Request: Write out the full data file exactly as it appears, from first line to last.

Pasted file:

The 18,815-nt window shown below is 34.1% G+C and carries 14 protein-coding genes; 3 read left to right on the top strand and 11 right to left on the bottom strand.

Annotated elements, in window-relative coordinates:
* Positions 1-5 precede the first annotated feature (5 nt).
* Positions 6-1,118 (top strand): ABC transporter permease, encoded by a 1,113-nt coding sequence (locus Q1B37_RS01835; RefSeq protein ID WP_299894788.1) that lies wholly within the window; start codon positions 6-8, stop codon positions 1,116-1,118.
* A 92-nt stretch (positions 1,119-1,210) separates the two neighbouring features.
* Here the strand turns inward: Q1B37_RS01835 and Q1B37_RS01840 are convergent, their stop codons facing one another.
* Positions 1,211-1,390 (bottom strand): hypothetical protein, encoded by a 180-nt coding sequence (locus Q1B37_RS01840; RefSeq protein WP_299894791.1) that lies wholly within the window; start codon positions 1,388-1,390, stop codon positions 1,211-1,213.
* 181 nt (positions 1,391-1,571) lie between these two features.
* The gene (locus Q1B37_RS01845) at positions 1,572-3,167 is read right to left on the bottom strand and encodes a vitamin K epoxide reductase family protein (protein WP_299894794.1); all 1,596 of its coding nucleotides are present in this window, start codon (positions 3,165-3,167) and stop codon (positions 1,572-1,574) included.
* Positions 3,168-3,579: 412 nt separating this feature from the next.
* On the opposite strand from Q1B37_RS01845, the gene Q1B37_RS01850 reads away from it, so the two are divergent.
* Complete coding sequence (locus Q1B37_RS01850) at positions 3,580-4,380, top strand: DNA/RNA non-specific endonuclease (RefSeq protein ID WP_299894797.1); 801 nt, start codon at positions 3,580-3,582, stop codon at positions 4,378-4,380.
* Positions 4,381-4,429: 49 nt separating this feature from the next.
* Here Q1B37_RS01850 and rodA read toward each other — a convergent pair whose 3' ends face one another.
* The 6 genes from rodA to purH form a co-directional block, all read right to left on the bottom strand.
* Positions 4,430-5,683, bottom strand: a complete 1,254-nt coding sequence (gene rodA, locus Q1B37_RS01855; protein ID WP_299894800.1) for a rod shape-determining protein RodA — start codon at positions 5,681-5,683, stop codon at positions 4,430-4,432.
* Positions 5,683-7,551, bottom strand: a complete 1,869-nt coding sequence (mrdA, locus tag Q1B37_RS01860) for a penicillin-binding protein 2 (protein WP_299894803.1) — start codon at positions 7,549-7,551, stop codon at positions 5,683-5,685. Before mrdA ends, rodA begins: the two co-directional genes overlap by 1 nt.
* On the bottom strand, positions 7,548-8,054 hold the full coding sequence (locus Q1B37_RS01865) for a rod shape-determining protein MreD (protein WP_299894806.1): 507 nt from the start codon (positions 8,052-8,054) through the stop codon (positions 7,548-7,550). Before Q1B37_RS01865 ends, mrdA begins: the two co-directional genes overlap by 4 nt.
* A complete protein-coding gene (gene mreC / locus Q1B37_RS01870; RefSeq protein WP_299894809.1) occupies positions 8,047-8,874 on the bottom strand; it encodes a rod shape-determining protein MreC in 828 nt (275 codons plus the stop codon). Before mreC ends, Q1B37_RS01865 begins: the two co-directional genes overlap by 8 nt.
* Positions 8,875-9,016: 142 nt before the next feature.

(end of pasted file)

The 18,815-nt window shown below is 34.1% G+C and carries 14 protein-coding genes; 3 read left to right on the top strand and 11 right to left on the bottom strand.

Annotated elements, in window-relative coordinates:
* Positions 1-5 precede the first annotated feature (5 nt).
* Positions 6-1,118 (top strand): ABC transporter permease, encoded by a 1,113-nt coding sequence (locus Q1B37_RS01835; RefSeq protein ID WP_299894788.1) that lies wholly within the window; start codon positions 6-8, stop codon positions 1,116-1,118.
* A 92-nt stretch (positions 1,119-1,210) separates the two neighbouring features.
* Here the strand turns inward: Q1B37_RS01835 and Q1B37_RS01840 are convergent, their stop codons facing one another.
* Positions 1,211-1,390 (bottom strand): hypothetical protein, encoded by a 180-nt coding sequence (locus Q1B37_RS01840; RefSeq protein WP_299894791.1) that lies wholly within the window; start codon positions 1,388-1,390, stop codon positions 1,211-1,213.
* 181 nt (positions 1,391-1,571) lie between these two features.
* The gene (locus Q1B37_RS01845) at positions 1,572-3,167 is read right to left on the bottom strand and encodes a vitamin K epoxide reductase family protein (protein WP_299894794.1); all 1,596 of its coding nucleotides are present in this window, start codon (positions 3,165-3,167) and stop codon (positions 1,572-1,574) included.
* Positions 3,168-3,579: 412 nt separating this feature from the next.
* On the opposite strand from Q1B37_RS01845, the gene Q1B37_RS01850 reads away from it, so the two are divergent.
* Complete coding sequence (locus Q1B37_RS01850) at positions 3,580-4,380, top strand: DNA/RNA non-specific endonuclease (RefSeq protein ID WP_299894797.1); 801 nt, start codon at positions 3,580-3,582, stop codon at positions 4,378-4,380.
* Positions 4,381-4,429: 49 nt separating this feature from the next.
* Here Q1B37_RS01850 and rodA read toward each other — a convergent pair whose 3' ends face one another.
* The 6 genes from rodA to purH form a co-directional block, all read right to left on the bottom strand.
* Positions 4,430-5,683, bottom strand: a complete 1,254-nt coding sequence (gene rodA, locus Q1B37_RS01855; protein ID WP_299894800.1) for a rod shape-determining protein RodA — start codon at positions 5,681-5,683, stop codon at positions 4,430-4,432.
* Positions 5,683-7,551, bottom strand: a complete 1,869-nt coding sequence (mrdA, locus tag Q1B37_RS01860) for a penicillin-binding protein 2 (protein WP_299894803.1) — start codon at positions 7,549-7,551, stop codon at positions 5,683-5,685. Before mrdA ends, rodA begins: the two co-directional genes overlap by 1 nt.
* On the bottom strand, positions 7,548-8,054 hold the full coding sequence (locus Q1B37_RS01865) for a rod shape-determining protein MreD (protein WP_299894806.1): 507 nt from the start codon (positions 8,052-8,054) through the stop codon (positions 7,548-7,550). Before Q1B37_RS01865 ends, mrdA begins: the two co-directional genes overlap by 4 nt.
* A complete protein-coding gene (gene mreC / locus Q1B37_RS01870; RefSeq protein WP_299894809.1) occupies positions 8,047-8,874 on the bottom strand; it encodes a rod shape-determining protein MreC in 828 nt (275 codons plus the stop codon). Before mreC ends, Q1B37_RS01865 begins: the two co-directional genes overlap by 8 nt.
* Positions 8,875-9,016: 142 nt before the next feature.